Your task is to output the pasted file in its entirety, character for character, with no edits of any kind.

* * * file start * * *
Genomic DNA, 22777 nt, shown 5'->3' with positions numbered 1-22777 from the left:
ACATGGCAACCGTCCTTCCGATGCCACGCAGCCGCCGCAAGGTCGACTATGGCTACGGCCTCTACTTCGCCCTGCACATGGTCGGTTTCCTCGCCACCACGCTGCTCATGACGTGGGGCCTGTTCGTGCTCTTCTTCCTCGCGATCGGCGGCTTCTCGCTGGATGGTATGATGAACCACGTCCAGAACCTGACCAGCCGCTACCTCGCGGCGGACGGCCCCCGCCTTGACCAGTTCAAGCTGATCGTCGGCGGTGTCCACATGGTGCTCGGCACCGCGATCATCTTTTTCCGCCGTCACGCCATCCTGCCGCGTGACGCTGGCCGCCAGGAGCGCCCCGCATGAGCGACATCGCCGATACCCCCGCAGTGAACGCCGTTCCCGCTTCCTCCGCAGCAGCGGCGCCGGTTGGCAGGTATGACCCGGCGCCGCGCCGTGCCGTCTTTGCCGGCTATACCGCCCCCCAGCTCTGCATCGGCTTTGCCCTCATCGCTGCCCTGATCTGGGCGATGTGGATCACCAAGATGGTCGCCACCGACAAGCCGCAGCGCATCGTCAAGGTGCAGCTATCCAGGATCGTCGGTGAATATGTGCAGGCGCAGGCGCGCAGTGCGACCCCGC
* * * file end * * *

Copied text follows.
Genomic DNA, 22777 nt, shown 5'->3' with positions numbered 1-22777 from the left:
ACATGGCAACCGTCCTTCCGATGCCACGCAGCCGCCGCAAGGTCGACTATGGCTACGGCCTCTACTTCGCCCTGCACATGGTCGGTTTCCTCGCCACCACGCTGCTCATGACGTGGGGCCTGTTCGTGCTCTTCTTCCTCGCGATCGGCGGCTTCTCGCTGGATGGTATGATGAACCACGTCCAGAACCTGACCAGCCGCTACCTCGCGGCGGACGGCCCCCGCCTTGACCAGTTCAAGCTGATCGTCGGCGGTGTCCACATGGTGCTCGGCACCGCGATCATCTTTTTCCGCCGTCACGCCATCCTGCCGCGTGACGCTGGCCGCCAGGAGCGCCCCGCATGAGCGACATCGCCGATACCCCCGCAGTGAACGCCGTTCCCGCTTCCTCCGCAGCAGCGGCGCCGGTTGGCAGGTATGACCCGGCGCCGCGCCGTGCCGTCTTTGCCGGCTATACCGCCCCCCAGCTCTGCATCGGCTTTGCCCTCATCGCTGCCCTGATCTGGGCGATGTGGATCACCAAGATGGTCGCCACCGACAAGCCGCAGCGCATCGTCAAGGTGCAGCTATCCAGGATCGTCGGTGAATATGTGCAGGCGCAGGCGCGCAGTGCGACCCCGC